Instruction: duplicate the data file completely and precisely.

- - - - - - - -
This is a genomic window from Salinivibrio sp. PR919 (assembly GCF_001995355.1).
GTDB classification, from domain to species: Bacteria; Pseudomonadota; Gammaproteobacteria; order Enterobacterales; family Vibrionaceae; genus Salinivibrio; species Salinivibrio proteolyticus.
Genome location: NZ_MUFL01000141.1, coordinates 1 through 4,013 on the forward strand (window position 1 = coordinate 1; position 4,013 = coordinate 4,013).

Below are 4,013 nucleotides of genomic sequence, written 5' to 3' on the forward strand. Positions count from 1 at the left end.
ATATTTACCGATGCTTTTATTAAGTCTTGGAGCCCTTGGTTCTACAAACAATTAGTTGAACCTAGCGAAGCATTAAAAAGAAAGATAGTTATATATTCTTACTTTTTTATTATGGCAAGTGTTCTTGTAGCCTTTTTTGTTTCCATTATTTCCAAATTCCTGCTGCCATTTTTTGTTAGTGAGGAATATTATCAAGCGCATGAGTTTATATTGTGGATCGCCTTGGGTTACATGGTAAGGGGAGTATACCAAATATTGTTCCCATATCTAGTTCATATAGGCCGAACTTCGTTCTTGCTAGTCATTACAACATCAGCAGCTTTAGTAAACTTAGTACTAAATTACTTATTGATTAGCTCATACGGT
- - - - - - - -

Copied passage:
This is a genomic window from Salinivibrio sp. PR919 (assembly GCF_001995355.1).
GTDB classification, from domain to species: Bacteria; Pseudomonadota; Gammaproteobacteria; order Enterobacterales; family Vibrionaceae; genus Salinivibrio; species Salinivibrio proteolyticus.
Genome location: NZ_MUFL01000141.1, coordinates 1 through 4,013 on the forward strand (window position 1 = coordinate 1; position 4,013 = coordinate 4,013).

Below are 4,013 nucleotides of genomic sequence, written 5' to 3' on the forward strand. Positions count from 1 at the left end.
ATATTTACCGATGCTTTTATTAAGTCTTGGAGCCCTTGGTTCTACAAACAATTAGTTGAACCTAGCGAAGCATTAAAAAGAAAGATAGTTATATATTCTTACTTTTTTATTATGGCAAGTGTTCTTGTAGCCTTTTTTGTTTCCATTATTTCCAAATTCCTGCTGCCATTTTTTGTTAGTGAGGAATATTATCAAGCGCATGAGTTTATATTGTGGATCGCCTTGGGTTACATGGTAAGGGGAGTATACCAAATATTGTTCCCATATCTAGTTCATATAGGCCGAACTTCGTTCTTGCTAGTCATTACAACATCAGCAGCTTTAGTAAACTTAGTACTAAATTACTTATTGATTAGCTCATACGGT